Historical Map Downloads – Half price!

Cassini Downloadable maps
Warnborough - 1871. 1:2,500

From only £3.99 – One week only. Offer finishes on the 16th February 2015
Coverage – England, Scotland, Wales.
Ideal for research, or print and frame for a personalised decorative map centred on the location of your choice. A4 maps £3.99, A3 maps £4.99

Cassini’s downloadable maps from 1805 to the present day.

• Instant map downloads of any area.  • Including personal inscription.
• Available for all historical OS series. • Choose from eight historical map series
• Highly customisable.                          • Coverage of England, Scotland* and Wales.

Cassini is delighted to offer you our stunning range of historical Ordnance Survey maps. Whatever your interest in the past our historical maps are invaluable works of reference. Ideal for reasearch, or print and frame for a personalised decorative map centred on the location of your choice.

Simply search for the area you are interested in, buy and download the PDF. No waiting for the map to arrive in the post.

Maps available for site-centred downloads
1855-1896 County Series 1:2,500
1880-1910 County Series 1:10,000
1805-1874 Old Series 1:30,000 – 1:50,000
1871 Registration District 1:30,000 – 1:50,000
1896-1904 Revised New 1:30,000 – 1:50,000
1919-1926 Popular Edition 1:30,000 – 1:50,000
1945-1948 New Popular 1:30,000 – 1:50,000
Present Day Ordnance Survey 1:30,000 – 1:50,000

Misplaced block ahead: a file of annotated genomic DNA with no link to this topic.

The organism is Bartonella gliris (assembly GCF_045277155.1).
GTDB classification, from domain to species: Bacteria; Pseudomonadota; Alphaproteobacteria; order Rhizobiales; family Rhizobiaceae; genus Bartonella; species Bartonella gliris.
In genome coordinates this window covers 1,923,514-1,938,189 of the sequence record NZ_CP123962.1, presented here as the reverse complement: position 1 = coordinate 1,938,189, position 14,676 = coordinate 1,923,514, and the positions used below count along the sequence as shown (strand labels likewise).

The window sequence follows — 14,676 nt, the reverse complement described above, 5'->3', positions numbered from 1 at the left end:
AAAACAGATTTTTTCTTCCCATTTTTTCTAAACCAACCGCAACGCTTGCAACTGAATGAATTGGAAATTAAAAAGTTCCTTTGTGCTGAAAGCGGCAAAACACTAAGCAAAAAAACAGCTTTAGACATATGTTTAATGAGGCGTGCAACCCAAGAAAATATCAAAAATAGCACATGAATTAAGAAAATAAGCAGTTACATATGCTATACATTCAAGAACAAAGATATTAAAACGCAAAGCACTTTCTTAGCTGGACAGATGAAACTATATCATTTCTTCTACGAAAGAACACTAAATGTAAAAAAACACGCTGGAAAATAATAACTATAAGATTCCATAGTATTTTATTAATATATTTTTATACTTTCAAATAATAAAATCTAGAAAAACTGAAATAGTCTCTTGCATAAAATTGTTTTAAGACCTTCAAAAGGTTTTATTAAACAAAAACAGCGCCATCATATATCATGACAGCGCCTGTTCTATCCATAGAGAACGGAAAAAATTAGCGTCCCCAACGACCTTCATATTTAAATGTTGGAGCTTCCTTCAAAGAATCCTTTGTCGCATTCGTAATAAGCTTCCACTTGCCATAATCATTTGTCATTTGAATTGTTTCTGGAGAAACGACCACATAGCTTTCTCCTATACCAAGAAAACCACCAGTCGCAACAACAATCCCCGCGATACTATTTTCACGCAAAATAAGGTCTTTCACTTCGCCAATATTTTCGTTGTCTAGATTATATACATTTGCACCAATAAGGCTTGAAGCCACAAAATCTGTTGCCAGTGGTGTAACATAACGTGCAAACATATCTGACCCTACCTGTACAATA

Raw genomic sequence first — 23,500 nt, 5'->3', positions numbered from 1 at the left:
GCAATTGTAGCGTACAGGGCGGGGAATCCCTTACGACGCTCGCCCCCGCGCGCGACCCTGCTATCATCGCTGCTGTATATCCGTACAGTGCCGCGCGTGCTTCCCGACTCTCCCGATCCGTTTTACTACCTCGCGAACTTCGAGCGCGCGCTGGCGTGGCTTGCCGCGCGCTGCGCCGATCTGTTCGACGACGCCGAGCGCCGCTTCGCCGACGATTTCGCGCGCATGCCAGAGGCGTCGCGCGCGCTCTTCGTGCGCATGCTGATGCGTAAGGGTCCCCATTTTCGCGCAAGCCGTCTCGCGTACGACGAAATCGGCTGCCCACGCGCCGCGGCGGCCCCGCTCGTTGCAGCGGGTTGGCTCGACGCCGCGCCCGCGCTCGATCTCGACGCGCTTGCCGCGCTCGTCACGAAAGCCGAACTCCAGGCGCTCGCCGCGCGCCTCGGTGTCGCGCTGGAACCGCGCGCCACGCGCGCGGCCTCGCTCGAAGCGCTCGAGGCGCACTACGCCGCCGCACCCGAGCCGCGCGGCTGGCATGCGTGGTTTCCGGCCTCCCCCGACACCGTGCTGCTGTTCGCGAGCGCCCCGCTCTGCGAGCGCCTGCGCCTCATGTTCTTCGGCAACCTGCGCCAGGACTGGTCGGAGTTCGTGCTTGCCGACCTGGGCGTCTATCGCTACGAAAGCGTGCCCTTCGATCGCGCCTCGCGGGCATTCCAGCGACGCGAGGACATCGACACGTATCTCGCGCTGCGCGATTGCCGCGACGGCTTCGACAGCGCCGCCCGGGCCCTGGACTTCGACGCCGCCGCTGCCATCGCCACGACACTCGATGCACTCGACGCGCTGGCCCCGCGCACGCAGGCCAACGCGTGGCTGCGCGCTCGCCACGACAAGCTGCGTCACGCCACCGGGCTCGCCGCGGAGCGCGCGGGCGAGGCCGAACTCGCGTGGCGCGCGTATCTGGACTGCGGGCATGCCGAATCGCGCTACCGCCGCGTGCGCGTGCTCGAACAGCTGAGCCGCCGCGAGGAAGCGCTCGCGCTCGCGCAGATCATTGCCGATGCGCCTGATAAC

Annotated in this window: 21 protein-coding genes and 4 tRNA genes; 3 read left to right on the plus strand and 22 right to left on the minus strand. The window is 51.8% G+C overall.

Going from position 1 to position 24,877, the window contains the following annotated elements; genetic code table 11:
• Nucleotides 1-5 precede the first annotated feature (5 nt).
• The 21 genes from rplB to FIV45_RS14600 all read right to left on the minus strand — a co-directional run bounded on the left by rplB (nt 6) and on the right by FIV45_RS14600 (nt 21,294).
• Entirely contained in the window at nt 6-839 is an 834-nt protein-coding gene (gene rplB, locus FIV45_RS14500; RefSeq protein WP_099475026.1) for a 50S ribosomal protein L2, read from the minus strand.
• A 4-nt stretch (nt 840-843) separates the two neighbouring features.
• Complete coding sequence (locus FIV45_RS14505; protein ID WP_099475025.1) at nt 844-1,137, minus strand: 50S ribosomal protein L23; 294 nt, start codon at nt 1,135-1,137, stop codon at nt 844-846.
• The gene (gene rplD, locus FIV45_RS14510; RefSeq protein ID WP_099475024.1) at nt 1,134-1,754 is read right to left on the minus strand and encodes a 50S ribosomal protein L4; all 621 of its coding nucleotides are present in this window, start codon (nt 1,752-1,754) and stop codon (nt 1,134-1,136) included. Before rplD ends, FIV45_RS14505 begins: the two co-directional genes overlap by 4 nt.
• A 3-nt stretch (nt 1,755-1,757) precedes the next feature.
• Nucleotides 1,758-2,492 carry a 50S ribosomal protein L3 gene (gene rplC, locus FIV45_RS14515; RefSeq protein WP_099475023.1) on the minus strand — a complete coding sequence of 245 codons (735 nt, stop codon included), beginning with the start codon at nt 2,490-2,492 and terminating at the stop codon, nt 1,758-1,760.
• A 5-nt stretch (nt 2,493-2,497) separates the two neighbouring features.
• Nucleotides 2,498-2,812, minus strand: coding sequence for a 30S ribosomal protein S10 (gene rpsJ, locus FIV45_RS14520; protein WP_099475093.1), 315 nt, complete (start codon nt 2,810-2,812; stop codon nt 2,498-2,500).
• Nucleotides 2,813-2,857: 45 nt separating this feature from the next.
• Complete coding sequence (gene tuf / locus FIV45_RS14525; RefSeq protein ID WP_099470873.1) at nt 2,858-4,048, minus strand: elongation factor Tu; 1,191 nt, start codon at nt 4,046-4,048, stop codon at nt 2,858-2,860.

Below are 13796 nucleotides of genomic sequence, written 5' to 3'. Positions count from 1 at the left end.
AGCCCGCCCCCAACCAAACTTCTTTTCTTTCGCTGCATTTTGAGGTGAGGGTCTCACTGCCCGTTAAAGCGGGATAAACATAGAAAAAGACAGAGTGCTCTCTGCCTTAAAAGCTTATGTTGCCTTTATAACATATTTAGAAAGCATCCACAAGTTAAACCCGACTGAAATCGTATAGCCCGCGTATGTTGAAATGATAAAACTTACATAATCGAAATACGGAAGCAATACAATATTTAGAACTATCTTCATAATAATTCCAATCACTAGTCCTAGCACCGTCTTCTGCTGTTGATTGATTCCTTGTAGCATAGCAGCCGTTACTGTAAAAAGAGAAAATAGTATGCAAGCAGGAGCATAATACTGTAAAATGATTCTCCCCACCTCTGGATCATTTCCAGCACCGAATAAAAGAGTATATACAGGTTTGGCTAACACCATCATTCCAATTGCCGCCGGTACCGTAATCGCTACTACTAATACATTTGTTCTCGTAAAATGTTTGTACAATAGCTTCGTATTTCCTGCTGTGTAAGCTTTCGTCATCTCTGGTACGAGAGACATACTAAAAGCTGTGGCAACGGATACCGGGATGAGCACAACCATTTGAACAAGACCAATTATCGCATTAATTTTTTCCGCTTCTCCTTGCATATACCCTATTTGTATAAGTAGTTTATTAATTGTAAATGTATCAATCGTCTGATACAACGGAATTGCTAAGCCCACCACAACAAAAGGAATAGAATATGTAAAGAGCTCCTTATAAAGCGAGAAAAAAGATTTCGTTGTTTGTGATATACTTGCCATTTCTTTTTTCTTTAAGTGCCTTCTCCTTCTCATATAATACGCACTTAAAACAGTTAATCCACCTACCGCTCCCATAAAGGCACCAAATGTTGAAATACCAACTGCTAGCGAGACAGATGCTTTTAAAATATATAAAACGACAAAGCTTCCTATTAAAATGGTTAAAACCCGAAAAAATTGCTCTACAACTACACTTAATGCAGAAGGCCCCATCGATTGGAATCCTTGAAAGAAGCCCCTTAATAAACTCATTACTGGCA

*Scottish maps are only available for Old Series 1805-1874, Revised New Series 1896-1904 and Presentr Day OS mapping.

Visit Cassini Maps to find maps of your area.

25% OFF All Cassini Historical Maps!

25% Off Cassini historical maps!
To help you enjoy the summer Cassini Historical Maps is offering 25% off all maps and personalised map gifts until the end of August 2013. To get your discount simply use the code C-AUG13 when prompted during checkout.

Visit www.cassinimaps.co.uk now and see which maps we have available for your area. Buy them for yourself or make a present of the past to someone in your life.

Cassini Maps – 30% Off special offer

Cassini Maps is offering 30% Off all maps on their www.cassinimaps.co.uk website
Special Offer April 2013Personalised historical Maps are available from 1805 to the 1940’s.

Whether you are tracing the history of your family or just interested in the local history of the area where you live, reliable conclusions are based on quality sources and Cassini historical maps have an important part to play in discovering where and how your ancestors lived.

Cassini Maps also make diverting, decorative and practical presents for anyone with any interest in the past. For weddings, anniversaries, birthdays or Christmas; for your friends, your relatives – or even for yourself. Ideal as business gifts centred on your company location.

To get 30% of all maps from Cassini simply enter the code: C-APRIL-30 when prompted during the checkout process.